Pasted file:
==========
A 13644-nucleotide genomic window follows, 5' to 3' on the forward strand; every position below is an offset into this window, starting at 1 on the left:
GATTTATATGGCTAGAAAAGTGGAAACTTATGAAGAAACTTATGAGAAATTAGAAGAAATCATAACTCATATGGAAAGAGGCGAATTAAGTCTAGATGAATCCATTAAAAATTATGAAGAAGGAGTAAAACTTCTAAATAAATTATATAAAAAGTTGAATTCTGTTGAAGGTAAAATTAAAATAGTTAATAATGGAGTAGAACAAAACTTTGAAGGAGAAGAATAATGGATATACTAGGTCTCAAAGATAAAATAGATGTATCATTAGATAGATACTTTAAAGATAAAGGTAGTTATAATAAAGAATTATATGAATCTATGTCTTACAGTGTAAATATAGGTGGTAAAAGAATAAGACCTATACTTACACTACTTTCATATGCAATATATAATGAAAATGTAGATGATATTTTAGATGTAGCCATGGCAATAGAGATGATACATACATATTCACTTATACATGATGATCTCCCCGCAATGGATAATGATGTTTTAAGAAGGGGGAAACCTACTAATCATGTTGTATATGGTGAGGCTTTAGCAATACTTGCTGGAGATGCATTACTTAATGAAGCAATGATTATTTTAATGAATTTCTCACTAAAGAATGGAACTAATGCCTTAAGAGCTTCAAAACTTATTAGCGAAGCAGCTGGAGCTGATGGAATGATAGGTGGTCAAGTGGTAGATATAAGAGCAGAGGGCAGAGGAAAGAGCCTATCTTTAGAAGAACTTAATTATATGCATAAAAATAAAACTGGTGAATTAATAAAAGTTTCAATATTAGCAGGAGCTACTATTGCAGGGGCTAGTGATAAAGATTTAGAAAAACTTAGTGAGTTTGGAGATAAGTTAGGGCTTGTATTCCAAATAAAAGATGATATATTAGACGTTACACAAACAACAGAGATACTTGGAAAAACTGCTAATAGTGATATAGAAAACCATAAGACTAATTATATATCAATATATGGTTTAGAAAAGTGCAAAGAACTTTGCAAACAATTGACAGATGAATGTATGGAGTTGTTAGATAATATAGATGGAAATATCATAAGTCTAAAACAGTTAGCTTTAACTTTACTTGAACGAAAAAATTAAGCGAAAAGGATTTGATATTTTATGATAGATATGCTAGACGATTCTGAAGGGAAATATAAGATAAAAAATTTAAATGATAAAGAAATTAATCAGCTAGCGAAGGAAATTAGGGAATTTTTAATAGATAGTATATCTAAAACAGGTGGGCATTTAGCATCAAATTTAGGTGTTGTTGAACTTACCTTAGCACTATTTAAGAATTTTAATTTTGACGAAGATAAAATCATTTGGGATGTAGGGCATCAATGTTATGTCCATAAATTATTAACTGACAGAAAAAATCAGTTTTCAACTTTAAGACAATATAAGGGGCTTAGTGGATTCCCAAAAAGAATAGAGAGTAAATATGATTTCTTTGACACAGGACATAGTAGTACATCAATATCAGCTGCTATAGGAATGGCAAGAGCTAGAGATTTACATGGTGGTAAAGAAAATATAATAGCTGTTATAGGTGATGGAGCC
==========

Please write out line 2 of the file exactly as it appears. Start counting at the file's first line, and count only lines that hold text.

GATTTATATGGCTAGAAAAGTGGAAACTTATGAAGAAACTTATGAGAAATTAGAAGAAATCATAACTCATATGGAAAGAGGCGAATTAAGTCTAGATGAATCCATTAAAAATTATGAAGAAGGAGTAAAACTTCTAAATAAATTATATAAAAAGTTGAATTCTGTTGAAGGTAAAATTAAAATAGTTAATAATGGAGTAGAACAAAACTTTGAAGGAGAAGAATAATGGATATACTAGGTCTCAAAGATAAAATAGATGTATCATTAGATAGATACTTTAAAGATAAAGGTAGTTATAATAAAGAATTATATGAATCTATGTCTTACAGTGTAAATATAGGTGGTAAAAGAATAAGACCTATACTTACACTACTTTCATATGCAATATATAATGAAAATGTAGATGATATTTTAGATGTAGCCATGGCAATAGAGATGATACATACATATTCACTTATACATGATGATCTCCCCGCAATGGATAATGATGTTTTAAGAAGGGGGAAACCTACTAATCATGTTGTATATGGTGAGGCTTTAGCAATACTTGCTGGAGATGCATTACTTAATGAAGCAATGATTATTTTAATGAATTTCTCACTAAAGAATGGAACTAATGCCTTAAGAGCTTCAAAACTTATTAGCGAAGCAGCTGGAGCTGATGGAATGATAGGTGGTCAAGTGGTAGATATAAGAGCAGAGGGCAGAGGAAAGAGCCTATCTTTAGAAGAACTTAATTATATGCATAAAAATAAAACTGGTGAATTAATAAAAGTTTCAATATTAGCAGGAGCTACTATTGCAGGGGCTAGTGATAAAGATTTAGAAAAACTTAGTGAGTTTGGAGATAAGTTAGGGCTTGTATTCCAAATAAAAGATGATATATTAGACGTTACACAAACAACAGAGATACTTGGAAAAACTGCTAATAGTGATATAGAAAACCATAAGACTAATTATATATCAATATATGGTTTAGAAAAGTGCAAAGAACTTTGCAAACAATTGACAGATGAATGTATGGAGTTGTTAGATAATATAGATGGAAATATCATAAGTCTAAAACAGTTAGCTTTAACTTTACTTGAACGAAAAAATTAAGCGAAAAGGATTTGATATTTTATGATAGATATGCTAGACGATTCTGAAGGGAAATATAAGATAAAAAATTTAAATGATAAAGAAATTAATCAGCTAGCGAAGGAAATTAGGGAATTTTTAATAGATAGTATATCTAAAACAGGTGGGCATTTAGCATCAAATTTAGGTGTTGTTGAACTTACCTTAGCACTATTTAAGAATTTTAATTTTGACGAAGATAAAATCATTTGGGATGTAGGGCATCAATGTTATGTCCATAAATTATTAACTGACAGAAAAAATCAGTTTTCAACTTTAAGACAATATAAGGGGCTTAGTGGATTCCCAAAAAGAATAGAGAGTAAATATGATTTCTTTGACACAGGACATAGTAGTACATCAATATCAGCTGCTATAGGAATGGCAAGAGCTAGAGATTTACATGGTGGTAAAGAAAATATAATAGCTGTTATAGGTGATGGAGCC